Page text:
A study earlier this year by comparison site CompareTheMarket revealed that less than a third of people in the UK have a life insurance policy.
That leaves an awful lot of families who would potentially fall into financial difficulties in the event that one member died.
Do I really need life insurance?
First off, it’s important to work out whether you actually need life insurance, as not everyone does. The key question you need to ask yourself is whether there is anyone who would be left worse off financially if you were to die suddenly.
So if you live with your partner, they may struggle to pay the rent or the mortgage and the regular bills if you weren’t around. It’s a similar situation if you have children or care for your parents.
If you have financial dependents, then life insurance is no luxury - it’s an essential bit of cover to put in place. But if you don’t, then life insurance isn’t really something you need.
The different kinds of life insurance
Once you accept that you need life insurance, the next thing to work out is what type of cover to go for, since it comes in a couple of different forms.
First there’s level term assurance.
With this sort of policy, the payout that your loved ones would get if you passed away is the same, no matter whether you die in the first year of the term or the last. So for example if you have a level term policy worth £50,000 over 40 years, if you die at any point during that 40-year term, your loved ones would get £50,000.
Alternatively, there’s declining term assurance.
The name is a clue here - the payout your loved ones would get decreases in size over the term of the policy. This is generally a popular choice for people who mainly want the policy to cover the cost of the mortgage if they die, as the payout gets lower as the outstanding mortgage does. It’s also worth noting that these policies are cheaper than level term assurance.
A whole-of-life policy covers you for the rest of your life, rather than just over a set term. Because there is a guarantee of a payout at some point, these policies tend to be particularly pricey.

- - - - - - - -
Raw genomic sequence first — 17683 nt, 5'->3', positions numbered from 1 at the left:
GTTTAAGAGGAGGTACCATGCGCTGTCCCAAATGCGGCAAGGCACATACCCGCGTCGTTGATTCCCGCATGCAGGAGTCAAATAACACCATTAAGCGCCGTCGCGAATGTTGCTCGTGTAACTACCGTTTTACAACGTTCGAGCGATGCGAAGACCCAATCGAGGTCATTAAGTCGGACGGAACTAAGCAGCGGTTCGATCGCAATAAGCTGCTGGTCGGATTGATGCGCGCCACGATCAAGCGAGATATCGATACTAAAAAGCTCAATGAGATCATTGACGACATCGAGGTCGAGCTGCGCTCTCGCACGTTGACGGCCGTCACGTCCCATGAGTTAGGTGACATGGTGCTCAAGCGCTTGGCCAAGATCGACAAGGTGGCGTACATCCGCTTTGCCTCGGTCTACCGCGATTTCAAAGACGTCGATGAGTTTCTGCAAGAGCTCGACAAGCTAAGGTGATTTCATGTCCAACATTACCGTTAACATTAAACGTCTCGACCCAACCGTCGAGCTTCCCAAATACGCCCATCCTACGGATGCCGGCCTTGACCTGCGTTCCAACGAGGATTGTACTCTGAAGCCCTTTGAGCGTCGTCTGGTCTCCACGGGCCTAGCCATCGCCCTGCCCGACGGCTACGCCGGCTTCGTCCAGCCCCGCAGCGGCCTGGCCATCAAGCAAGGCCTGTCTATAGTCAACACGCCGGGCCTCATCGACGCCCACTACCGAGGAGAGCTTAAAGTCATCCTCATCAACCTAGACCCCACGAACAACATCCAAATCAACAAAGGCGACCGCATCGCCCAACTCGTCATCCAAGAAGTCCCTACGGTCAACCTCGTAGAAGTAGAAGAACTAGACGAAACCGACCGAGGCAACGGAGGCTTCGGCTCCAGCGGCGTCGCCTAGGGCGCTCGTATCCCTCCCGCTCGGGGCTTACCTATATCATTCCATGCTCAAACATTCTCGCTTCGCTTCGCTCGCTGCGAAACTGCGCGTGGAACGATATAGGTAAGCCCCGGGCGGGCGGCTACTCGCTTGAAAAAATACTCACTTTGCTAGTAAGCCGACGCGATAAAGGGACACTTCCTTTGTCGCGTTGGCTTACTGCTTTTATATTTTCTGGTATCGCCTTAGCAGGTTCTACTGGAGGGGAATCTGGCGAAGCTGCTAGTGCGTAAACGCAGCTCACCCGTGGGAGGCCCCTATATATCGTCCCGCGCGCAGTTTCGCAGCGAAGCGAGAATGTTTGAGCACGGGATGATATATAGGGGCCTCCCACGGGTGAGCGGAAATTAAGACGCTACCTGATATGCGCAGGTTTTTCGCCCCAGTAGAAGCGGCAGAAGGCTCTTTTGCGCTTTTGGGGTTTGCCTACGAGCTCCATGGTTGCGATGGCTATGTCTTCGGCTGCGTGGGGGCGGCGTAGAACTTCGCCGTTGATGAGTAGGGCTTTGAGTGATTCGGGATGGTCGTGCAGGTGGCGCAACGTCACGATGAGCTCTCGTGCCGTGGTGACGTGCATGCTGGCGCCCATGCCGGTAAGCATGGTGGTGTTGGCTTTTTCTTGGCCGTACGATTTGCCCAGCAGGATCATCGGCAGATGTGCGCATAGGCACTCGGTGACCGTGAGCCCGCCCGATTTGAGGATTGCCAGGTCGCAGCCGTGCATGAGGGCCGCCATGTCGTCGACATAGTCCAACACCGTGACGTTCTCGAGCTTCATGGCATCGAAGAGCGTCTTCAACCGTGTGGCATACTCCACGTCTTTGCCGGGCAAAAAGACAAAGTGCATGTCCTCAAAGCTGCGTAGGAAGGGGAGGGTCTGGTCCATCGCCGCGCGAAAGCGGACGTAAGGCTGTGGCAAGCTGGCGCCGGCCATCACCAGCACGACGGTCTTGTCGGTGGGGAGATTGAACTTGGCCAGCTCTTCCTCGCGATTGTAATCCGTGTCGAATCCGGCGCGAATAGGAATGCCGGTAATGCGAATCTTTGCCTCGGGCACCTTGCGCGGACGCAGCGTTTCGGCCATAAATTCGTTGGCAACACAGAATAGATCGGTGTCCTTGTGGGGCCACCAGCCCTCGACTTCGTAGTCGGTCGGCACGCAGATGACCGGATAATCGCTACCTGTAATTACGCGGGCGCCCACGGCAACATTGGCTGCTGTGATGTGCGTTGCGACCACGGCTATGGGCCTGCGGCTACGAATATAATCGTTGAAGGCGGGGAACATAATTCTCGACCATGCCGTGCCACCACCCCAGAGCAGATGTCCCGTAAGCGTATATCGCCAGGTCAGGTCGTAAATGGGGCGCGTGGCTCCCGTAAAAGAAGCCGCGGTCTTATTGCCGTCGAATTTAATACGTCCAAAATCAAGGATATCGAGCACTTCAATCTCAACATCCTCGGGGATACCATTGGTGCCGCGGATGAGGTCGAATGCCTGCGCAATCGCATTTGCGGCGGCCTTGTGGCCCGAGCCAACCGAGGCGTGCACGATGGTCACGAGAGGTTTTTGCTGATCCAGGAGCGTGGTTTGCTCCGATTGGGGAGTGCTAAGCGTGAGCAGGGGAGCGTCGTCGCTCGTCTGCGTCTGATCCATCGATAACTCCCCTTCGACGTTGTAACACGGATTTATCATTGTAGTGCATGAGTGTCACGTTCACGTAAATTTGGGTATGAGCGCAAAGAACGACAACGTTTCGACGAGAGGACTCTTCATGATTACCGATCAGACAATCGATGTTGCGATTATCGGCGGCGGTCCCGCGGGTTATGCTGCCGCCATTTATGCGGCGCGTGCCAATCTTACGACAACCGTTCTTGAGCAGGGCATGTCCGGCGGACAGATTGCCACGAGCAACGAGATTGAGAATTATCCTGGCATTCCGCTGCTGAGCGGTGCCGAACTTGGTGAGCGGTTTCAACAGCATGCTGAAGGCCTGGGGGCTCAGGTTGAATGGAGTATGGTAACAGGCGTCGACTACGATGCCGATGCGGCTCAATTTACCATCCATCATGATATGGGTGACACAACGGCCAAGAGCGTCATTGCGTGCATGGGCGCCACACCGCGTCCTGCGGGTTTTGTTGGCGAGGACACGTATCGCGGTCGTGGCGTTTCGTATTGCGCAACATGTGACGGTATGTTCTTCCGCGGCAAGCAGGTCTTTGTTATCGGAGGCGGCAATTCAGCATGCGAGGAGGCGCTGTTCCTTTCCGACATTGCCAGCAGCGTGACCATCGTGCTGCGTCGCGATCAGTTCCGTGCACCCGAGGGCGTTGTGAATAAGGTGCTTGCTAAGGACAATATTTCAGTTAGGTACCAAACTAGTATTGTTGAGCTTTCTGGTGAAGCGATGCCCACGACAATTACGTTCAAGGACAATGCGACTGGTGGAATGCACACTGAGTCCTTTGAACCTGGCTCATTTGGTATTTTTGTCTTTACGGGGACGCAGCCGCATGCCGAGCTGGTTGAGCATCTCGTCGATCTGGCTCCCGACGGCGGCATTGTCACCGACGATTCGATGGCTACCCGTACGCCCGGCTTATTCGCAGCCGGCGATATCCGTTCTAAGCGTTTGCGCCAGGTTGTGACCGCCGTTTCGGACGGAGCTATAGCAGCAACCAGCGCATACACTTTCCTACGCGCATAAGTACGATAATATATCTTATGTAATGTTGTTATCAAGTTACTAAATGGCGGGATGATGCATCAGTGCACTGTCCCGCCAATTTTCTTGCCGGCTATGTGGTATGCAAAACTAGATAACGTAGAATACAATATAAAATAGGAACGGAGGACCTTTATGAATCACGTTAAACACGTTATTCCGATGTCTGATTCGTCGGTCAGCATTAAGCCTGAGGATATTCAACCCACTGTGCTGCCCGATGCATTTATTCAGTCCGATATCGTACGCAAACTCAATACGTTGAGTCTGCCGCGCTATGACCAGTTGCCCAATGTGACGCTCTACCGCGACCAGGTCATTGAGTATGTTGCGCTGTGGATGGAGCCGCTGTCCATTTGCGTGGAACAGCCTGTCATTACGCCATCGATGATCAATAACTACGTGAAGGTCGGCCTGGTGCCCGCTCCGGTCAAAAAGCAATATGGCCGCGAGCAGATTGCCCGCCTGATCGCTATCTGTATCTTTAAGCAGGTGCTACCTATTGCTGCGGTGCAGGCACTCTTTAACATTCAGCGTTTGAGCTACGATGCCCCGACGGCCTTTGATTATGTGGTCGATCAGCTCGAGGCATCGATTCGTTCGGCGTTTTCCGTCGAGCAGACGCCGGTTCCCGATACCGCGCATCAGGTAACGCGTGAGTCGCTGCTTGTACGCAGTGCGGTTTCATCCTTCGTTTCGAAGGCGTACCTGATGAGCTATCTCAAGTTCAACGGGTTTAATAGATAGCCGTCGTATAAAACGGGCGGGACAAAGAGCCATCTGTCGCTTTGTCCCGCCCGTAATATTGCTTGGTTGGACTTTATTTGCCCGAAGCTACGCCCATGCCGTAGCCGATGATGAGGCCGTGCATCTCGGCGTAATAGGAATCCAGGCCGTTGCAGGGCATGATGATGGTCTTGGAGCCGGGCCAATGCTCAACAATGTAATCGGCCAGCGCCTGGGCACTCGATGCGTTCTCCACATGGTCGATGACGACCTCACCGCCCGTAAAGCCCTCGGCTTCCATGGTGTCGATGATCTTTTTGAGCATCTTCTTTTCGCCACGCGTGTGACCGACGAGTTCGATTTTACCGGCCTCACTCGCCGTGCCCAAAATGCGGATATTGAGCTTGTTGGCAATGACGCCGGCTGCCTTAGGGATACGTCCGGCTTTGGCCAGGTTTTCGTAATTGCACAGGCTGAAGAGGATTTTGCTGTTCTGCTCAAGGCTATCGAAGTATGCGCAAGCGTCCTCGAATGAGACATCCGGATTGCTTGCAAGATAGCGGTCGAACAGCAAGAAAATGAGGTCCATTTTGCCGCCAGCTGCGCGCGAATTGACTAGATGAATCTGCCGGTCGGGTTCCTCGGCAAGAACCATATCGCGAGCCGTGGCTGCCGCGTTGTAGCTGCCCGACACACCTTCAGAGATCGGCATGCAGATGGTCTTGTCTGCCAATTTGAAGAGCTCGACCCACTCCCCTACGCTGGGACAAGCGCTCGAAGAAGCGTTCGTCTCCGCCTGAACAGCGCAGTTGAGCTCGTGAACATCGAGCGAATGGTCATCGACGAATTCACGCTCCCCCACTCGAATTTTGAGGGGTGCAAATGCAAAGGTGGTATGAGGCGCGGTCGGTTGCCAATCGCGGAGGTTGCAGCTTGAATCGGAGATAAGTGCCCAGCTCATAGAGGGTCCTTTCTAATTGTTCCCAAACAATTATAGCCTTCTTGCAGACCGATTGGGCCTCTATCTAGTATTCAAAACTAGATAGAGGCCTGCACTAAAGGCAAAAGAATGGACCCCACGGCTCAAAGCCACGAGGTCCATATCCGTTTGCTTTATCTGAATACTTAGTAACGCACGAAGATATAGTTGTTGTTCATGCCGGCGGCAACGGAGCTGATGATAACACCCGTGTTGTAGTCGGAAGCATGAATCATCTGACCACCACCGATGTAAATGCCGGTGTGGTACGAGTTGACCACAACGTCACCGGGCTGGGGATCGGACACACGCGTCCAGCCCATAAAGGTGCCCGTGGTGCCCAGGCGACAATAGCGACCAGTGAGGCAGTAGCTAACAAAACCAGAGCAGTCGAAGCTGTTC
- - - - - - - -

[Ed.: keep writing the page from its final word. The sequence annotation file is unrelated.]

Finally there is family income benefit.
With the policies already mentioned, the payout is generally in a lump sum - your loved ones get all the of the money in one go. But with family income benefit, your family get the money as a monthly payment. This may suit them more as they don’t then need to worry about how to invest and maintain the money to ensure it can lasts as long as possible.
How much life insurance cover do I need?
Working out the right amount of cover can be tricky - you don’t want to get too little, and leave your loved ones counting the pennies after you’ve gone.
It’s a good idea to sit down and work out what you want the policy payout to cover, from the mortgage to the kids’ education costs. Some providers and comparison sites offer their own cover calculators to help you work out a suitable figure, so it’s worth checking those out too.
Keeping the cost low
One of the explanations often given by those who don’t have life cover is that they think it will be too expensive. But this isn’t actually true - it’s not uncommon to pay less than £20 a month for life cover, which is more than worth it given the peace of mind it provides.
Nonetheless, there are plenty of things you can do to keep your life insurance costs as low as possible.
For example, keeping as healthy as possible is a good start. If you’re overweight, you are statistically more likely to develop serious health issues, and as a result your premium is likely to be more expensive. Some insurers actually offer rewards to policyholders that do healthy things, ranging from eating fruit and vegetables to visiting the gym on a regular basis.
Shopping around is a smart move too. Different insurers will look at the risk you pose to them in different ways, so getting quotes from a range of insurers will help you find the best possible deal.
Finally, it’s really important that you tell the truth about any pre-existing health conditions you may have when applying for life cover. If you have a history of certain health problems, this will make the policy more expensive as insurers will view you as a bigger risk.
But it’s really not worth lying about them in order to cut the cost of your policy, as if the insurer finds out your policy could be invalidated, leaving your loved ones without any payout at all.